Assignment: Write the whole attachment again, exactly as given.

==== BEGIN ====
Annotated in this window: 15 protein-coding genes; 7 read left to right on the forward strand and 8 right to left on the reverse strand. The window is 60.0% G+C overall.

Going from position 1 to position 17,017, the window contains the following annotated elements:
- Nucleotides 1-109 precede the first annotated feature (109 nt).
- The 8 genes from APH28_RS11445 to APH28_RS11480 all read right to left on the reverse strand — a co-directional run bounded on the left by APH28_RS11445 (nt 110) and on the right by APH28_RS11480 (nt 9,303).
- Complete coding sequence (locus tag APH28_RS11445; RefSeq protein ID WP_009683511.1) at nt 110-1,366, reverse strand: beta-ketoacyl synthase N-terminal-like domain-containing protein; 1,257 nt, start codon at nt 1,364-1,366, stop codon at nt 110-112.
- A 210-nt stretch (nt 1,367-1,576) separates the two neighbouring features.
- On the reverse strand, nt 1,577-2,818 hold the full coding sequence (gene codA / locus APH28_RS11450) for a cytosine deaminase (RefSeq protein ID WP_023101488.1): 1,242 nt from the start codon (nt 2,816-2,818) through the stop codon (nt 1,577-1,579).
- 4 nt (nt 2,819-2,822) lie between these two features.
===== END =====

Annotated in this window: 15 protein-coding genes; 7 read left to right on the forward strand and 8 right to left on the reverse strand. The window is 60.0% G+C overall.

Going from position 1 to position 17,017, the window contains the following annotated elements:
- Nucleotides 1-109 precede the first annotated feature (109 nt).
- The 8 genes from APH28_RS11445 to APH28_RS11480 all read right to left on the reverse strand — a co-directional run bounded on the left by APH28_RS11445 (nt 110) and on the right by APH28_RS11480 (nt 9,303).
- Complete coding sequence (locus tag APH28_RS11445; RefSeq protein ID WP_009683511.1) at nt 110-1,366, reverse strand: beta-ketoacyl synthase N-terminal-like domain-containing protein; 1,257 nt, start codon at nt 1,364-1,366, stop codon at nt 110-112.
- A 210-nt stretch (nt 1,367-1,576) separates the two neighbouring features.
- On the reverse strand, nt 1,577-2,818 hold the full coding sequence (gene codA / locus APH28_RS11450) for a cytosine deaminase (RefSeq protein ID WP_023101488.1): 1,242 nt from the start codon (nt 2,816-2,818) through the stop codon (nt 1,577-1,579).
- 4 nt (nt 2,819-2,822) lie between these two features.